* Emotionally Preparing Your Child for Standardized Testing

By Amy Steele, LCSW, Courier & Press, February 28, 2017 –

The pressure children feel from standardized testing can cause feelings of stress and anxiety.  While low levels of anxiety can motivate students to study and perform well, severe anxiety can make it difficult for a child to go about their daily activities.

Some students experience physical symptoms of anxiety such as stomachaches, headaches, feeling too hot or too cold, or feeling like their heart is beating rapidly.  Others experience emotional symptoms such as “blanking out,” having difficulty paying attention, or experiencing trouble thinking clearly.  If your child describes these symptoms, talk to their teacher and the school social worker or school counselor about ways to help them.

Start preparing your child emotionally by understanding their feelings.  Talk to them about their feelings about the upcoming test, listen for the level of confidence they seem to have, and ask them what about the test worries them.

Particularly during times of stress, children need extra comfort, nurturing and understanding to help them feel secure and confident.  Build time into the day to give them some one-on-one attention.

Encouraging your child to talk about how they feel and listening to them with empathy assures them their feelings are normal.  Let them know you have confidence in them and believe they can do it.  Help them rehearse positive thoughts and statements, such as “I’ll do my best” or “I’ll show what I know.”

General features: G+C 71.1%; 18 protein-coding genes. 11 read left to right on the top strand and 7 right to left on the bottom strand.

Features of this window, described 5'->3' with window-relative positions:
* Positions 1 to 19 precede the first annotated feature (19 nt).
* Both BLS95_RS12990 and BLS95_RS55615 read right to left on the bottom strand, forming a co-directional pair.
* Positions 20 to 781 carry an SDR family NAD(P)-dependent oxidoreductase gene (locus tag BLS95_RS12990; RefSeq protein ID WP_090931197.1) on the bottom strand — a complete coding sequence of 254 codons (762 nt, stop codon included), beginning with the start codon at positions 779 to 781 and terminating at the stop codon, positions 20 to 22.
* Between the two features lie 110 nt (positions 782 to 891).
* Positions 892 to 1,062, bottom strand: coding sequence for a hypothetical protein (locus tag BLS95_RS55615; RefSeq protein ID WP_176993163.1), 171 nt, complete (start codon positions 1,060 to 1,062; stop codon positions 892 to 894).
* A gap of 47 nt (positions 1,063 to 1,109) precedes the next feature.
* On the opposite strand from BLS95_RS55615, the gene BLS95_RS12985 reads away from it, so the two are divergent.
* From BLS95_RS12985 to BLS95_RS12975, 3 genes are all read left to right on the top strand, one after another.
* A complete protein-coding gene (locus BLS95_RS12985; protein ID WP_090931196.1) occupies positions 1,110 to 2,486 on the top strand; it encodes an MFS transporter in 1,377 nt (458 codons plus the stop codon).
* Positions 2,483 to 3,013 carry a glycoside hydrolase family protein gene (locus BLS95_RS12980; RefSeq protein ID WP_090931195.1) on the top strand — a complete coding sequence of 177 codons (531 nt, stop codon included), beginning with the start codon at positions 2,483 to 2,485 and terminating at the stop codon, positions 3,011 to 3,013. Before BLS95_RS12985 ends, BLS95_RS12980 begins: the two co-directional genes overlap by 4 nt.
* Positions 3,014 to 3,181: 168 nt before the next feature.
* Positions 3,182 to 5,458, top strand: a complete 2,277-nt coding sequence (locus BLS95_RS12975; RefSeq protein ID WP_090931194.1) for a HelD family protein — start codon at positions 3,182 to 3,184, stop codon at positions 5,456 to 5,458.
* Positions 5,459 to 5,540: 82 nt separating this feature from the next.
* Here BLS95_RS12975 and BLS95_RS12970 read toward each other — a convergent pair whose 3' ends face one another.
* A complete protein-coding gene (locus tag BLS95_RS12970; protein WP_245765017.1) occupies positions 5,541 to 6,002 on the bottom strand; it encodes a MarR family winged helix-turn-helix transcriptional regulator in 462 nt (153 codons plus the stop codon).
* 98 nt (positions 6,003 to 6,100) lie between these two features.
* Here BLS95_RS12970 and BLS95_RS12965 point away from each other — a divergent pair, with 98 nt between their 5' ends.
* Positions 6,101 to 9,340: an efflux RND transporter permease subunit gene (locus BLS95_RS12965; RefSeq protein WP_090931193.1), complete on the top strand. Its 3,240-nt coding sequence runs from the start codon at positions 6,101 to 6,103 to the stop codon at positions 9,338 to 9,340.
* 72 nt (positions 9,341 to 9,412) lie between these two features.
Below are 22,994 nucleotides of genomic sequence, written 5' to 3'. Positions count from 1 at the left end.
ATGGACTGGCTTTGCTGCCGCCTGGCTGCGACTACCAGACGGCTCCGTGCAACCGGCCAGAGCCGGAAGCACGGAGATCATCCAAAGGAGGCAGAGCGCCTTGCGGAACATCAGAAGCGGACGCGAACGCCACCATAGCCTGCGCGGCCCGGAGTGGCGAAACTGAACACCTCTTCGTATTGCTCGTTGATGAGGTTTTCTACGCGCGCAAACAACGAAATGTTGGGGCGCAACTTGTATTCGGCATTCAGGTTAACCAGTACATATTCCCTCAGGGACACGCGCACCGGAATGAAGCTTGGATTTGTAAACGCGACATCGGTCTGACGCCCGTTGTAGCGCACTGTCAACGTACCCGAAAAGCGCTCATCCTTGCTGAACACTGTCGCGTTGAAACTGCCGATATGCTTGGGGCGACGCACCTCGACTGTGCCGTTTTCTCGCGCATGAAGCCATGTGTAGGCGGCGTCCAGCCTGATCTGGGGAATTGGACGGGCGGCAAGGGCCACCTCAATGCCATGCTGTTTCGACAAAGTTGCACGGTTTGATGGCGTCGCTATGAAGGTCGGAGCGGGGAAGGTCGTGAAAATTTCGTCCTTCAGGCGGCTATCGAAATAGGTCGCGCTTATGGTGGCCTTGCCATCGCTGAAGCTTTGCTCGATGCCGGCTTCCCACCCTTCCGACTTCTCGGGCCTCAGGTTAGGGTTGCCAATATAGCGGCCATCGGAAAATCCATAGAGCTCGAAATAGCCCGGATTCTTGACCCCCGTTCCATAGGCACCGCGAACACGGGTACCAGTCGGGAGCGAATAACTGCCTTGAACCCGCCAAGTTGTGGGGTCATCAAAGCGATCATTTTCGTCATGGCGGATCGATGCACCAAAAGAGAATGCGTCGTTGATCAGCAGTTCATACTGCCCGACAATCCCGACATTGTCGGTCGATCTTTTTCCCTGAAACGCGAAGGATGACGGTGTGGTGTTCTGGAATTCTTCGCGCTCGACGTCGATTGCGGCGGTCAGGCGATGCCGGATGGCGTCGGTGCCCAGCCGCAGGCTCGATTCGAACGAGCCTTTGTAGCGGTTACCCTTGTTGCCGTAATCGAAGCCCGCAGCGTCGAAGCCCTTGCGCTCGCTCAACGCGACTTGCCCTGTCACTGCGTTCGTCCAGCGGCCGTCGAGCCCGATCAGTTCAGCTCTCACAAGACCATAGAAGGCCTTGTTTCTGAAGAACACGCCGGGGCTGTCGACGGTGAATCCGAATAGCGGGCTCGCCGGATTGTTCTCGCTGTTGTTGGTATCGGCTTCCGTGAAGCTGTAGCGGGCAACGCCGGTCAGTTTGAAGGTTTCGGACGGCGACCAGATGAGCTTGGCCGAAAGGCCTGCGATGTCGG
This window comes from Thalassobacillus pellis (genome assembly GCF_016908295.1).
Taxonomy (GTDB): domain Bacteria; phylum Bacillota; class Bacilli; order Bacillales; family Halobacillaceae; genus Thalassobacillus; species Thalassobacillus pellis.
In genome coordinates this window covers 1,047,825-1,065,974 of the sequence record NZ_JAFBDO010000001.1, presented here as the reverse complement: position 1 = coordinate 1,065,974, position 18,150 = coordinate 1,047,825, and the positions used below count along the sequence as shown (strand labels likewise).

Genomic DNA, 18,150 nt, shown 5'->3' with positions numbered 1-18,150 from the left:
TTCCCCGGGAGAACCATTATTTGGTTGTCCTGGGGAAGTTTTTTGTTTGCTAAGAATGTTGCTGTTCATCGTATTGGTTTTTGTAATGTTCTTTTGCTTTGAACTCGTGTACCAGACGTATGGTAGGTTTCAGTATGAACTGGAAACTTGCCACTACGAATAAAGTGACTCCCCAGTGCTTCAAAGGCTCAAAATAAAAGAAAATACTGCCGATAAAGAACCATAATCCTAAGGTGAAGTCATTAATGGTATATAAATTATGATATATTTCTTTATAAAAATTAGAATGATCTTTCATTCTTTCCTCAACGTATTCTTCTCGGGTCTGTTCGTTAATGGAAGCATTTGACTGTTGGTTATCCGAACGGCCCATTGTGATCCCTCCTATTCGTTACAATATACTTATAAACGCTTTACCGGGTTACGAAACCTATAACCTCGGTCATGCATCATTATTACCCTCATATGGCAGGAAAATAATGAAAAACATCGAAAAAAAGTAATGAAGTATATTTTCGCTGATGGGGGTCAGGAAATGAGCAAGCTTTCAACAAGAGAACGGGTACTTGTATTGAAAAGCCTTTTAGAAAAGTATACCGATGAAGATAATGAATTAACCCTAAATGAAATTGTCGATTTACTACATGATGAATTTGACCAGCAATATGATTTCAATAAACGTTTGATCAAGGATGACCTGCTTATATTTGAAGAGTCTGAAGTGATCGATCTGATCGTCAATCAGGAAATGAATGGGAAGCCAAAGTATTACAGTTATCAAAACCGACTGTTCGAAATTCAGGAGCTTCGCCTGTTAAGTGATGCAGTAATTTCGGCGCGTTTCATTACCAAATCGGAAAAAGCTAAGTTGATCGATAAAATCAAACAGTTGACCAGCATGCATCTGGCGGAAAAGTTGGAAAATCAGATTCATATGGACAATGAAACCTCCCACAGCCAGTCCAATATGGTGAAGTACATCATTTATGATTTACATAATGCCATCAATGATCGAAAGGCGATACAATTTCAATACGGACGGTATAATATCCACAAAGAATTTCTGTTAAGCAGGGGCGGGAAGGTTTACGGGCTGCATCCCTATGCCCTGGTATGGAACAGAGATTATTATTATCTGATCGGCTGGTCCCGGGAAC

Teach them ways to relax or stay calm before or during the test by practicing at home, possibly before bedtime.  Have the child take a slow deep breath while spelling out their name, one slow deep breath as they say or think each letter.  Another way to help them relax is to talk through and imagine a scenario where they go to school, have a good day and feel calm as they take the test and do well.

Remind your child of the strengths, talents, and personal qualities that make them special and unique. Make sure they know those qualities go far beyond what a standardized test can measure.  Be specific so they can remember these valued qualities when they need to remember them most.

Finally, express your unconditional love to your child.  This gives them confidence, security and a relational bond that is a great boost for their hearts and their brains.